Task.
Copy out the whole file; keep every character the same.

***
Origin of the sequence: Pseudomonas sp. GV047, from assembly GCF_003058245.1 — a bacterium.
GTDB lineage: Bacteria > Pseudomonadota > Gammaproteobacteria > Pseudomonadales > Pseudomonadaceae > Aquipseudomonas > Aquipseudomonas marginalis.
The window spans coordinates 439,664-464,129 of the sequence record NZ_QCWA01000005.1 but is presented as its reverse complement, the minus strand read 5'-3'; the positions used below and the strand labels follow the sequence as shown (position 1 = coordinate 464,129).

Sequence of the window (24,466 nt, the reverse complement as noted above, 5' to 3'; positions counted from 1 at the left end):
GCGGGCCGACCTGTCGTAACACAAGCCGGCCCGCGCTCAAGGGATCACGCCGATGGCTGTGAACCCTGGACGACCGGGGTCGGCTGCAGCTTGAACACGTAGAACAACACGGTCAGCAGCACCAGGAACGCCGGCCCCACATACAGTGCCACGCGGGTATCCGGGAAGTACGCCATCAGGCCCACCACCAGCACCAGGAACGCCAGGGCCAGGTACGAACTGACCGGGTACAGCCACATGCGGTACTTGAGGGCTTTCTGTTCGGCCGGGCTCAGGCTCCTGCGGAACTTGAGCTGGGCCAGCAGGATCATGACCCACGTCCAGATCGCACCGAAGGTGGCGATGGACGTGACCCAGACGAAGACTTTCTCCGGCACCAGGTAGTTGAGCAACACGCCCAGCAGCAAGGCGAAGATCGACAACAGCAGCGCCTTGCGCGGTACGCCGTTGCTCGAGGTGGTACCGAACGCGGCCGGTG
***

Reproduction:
Origin of the sequence: Pseudomonas sp. GV047, from assembly GCF_003058245.1 — a bacterium.
GTDB lineage: Bacteria > Pseudomonadota > Gammaproteobacteria > Pseudomonadales > Pseudomonadaceae > Aquipseudomonas > Aquipseudomonas marginalis.
The window spans coordinates 439,664-464,129 of the sequence record NZ_QCWA01000005.1 but is presented as its reverse complement, the minus strand read 5'-3'; the positions used below and the strand labels follow the sequence as shown (position 1 = coordinate 464,129).

Sequence of the window (24,466 nt, the reverse complement as noted above, 5' to 3'; positions counted from 1 at the left end):
GCGGGCCGACCTGTCGTAACACAAGCCGGCCCGCGCTCAAGGGATCACGCCGATGGCTGTGAACCCTGGACGACCGGGGTCGGCTGCAGCTTGAACACGTAGAACAACACGGTCAGCAGCACCAGGAACGCCGGCCCCACATACAGTGCCACGCGGGTATCCGGGAAGTACGCCATCAGGCCCACCACCAGCACCAGGAACGCCAGGGCCAGGTACGAACTGACCGGGTACAGCCACATGCGGTACTTGAGGGCTTTCTGTTCGGCCGGGCTCAGGCTCCTGCGGAACTTGAGCTGGGCCAGCAGGATCATGACCCACGTCCAGATCGCACCGAAGGTGGCGATGGACGTGACCCAGACGAAGACTTTCTCCGGCACCAGGTAGTTGAGCAACACGCCCAGCAGCAAGGCGAAGATCGACAACAGCAGCGCCTTGCGCGGTACGCCGTTGCTCGAGGTGGTACCGAACGCGGCCGGTG